Possible Workaround for using the MVPS HOSTS file and leaving the DNS Client service enabled (set to: Automatic)

If you find after a period of time that your browser seems sluggish with the DNS Client service enabled you can manually flush the DNS cache
Close all browser windows ... open a "Command Prompt" from the Start Menu > All Programs > Accessories > Command Prompt
(type) ipconfig /flushdns (press Enter) Then close the Command Prompt ...

A better Win7/Vista workaround would be to add two Registry entries to control the amount of time the DNS cache is saved.

Flush the existing DNS cache (see above)
Start > Run (type) regedit
Navigate to the following location:
HKEY_LOCAL_MACHINE\SYSTEM\CurrentControlSet\Services\Dnscache\Parameters
Click Edit > New > DWORD Value (type) MaxCacheTtl
Click Edit > New > DWORD Value (type) MaxNegativeCacheTtl
Next right-click on the MaxCacheTtl entry (right pane) and select: Modify and change the value to 1
The MaxNegativeCacheTtl entry should already have a value of 0 (leave it that way - see screenshot)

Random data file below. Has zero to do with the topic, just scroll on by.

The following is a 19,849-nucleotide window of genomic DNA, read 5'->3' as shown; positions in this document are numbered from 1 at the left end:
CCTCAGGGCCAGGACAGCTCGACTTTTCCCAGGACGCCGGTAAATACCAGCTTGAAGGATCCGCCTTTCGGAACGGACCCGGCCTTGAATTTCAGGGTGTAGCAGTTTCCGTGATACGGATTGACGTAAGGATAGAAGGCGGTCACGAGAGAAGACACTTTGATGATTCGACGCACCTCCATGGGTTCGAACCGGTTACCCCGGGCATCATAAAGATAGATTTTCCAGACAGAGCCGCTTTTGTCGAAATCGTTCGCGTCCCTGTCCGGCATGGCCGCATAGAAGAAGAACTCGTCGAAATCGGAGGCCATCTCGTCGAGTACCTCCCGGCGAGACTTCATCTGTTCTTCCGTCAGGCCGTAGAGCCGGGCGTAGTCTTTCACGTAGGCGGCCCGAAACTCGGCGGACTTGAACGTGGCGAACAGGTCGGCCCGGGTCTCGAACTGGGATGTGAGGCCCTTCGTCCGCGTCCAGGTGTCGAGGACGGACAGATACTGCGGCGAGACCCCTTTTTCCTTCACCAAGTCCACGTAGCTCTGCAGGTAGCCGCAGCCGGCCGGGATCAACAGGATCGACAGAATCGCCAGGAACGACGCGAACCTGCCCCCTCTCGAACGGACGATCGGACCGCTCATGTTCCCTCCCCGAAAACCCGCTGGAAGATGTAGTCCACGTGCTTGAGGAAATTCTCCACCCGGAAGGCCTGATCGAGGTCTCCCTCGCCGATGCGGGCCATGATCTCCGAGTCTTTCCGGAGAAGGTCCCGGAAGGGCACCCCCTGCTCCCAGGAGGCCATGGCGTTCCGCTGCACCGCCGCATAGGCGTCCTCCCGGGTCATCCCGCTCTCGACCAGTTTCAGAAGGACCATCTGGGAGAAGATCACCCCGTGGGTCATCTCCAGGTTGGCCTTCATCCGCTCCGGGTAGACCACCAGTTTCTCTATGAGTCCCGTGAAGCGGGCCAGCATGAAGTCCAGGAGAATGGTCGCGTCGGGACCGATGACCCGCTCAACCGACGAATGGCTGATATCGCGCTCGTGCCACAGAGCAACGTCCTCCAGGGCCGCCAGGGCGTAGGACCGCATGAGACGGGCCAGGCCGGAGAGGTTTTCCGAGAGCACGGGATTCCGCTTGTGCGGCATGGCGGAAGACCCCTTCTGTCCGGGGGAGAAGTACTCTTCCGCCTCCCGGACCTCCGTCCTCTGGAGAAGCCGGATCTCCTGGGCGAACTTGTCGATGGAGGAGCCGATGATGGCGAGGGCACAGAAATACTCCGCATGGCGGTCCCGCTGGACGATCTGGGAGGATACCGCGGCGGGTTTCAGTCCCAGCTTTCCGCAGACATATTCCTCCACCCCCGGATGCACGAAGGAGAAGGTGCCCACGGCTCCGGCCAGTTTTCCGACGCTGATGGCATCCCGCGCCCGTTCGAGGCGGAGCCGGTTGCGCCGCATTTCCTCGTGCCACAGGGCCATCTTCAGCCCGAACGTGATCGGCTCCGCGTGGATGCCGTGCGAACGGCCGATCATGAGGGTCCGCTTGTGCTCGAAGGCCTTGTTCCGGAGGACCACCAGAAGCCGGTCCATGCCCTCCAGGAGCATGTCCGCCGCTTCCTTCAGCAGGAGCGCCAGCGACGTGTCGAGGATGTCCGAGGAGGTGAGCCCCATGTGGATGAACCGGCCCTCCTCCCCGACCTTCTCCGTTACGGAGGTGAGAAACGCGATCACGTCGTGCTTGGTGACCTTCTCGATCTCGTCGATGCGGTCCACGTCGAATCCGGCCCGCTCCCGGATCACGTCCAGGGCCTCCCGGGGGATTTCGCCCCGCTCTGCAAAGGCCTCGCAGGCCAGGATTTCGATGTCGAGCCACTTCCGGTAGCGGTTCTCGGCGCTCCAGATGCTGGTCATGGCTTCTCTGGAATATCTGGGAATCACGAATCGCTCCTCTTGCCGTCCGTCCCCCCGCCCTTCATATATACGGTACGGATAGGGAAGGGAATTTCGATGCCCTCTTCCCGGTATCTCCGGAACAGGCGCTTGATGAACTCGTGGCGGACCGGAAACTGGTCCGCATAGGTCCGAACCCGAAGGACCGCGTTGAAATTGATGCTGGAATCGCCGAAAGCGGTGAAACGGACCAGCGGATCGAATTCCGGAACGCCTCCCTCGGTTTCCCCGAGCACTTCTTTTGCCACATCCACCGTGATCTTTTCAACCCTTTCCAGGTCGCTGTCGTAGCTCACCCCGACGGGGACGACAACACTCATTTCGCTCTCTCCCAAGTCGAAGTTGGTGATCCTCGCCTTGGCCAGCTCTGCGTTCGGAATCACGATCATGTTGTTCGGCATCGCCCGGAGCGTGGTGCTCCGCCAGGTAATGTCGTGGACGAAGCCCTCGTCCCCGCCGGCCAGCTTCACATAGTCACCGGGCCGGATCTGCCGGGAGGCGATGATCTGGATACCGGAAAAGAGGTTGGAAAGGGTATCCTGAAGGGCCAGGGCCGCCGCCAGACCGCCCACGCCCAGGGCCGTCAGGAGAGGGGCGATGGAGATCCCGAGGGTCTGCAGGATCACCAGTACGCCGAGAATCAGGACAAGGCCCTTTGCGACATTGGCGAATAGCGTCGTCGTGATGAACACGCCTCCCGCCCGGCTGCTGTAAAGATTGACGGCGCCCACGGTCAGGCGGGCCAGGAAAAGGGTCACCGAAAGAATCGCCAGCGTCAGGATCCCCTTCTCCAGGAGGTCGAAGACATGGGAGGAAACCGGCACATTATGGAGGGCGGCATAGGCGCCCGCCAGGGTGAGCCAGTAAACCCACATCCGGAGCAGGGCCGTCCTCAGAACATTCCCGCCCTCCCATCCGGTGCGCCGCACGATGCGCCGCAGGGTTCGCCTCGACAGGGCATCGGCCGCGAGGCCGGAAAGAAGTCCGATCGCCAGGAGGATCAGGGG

Close Regedit and reboot ...
As usual you should always backup your Registry before editing ... see Regedit Help under "Exporting Registry files"

* THE WORK-AROUND I HAVE FOUND THAT WORKS BEST WITH LARGER HOSTS FILES is to simply shut down the local DNS clientside cache for DNS via services.msc (setting its startup type to disabled) with larger HOSTS files. This saves CPU cycles, RAM, & other forms of I/O used by said service once it is turned off (plus electricity as well as a bonus by NOT running a service that you do not need & that malfunctions with larger HOSTS files in the 1st place - the kernelmode local diskcache subsystem in ANY modern Operating System will then cache the HOSTS file, like it does ANY FILE (& just like the DNS local clientside cache service, albeit minus the "lags" it introduces with larger HOSTS files))... apk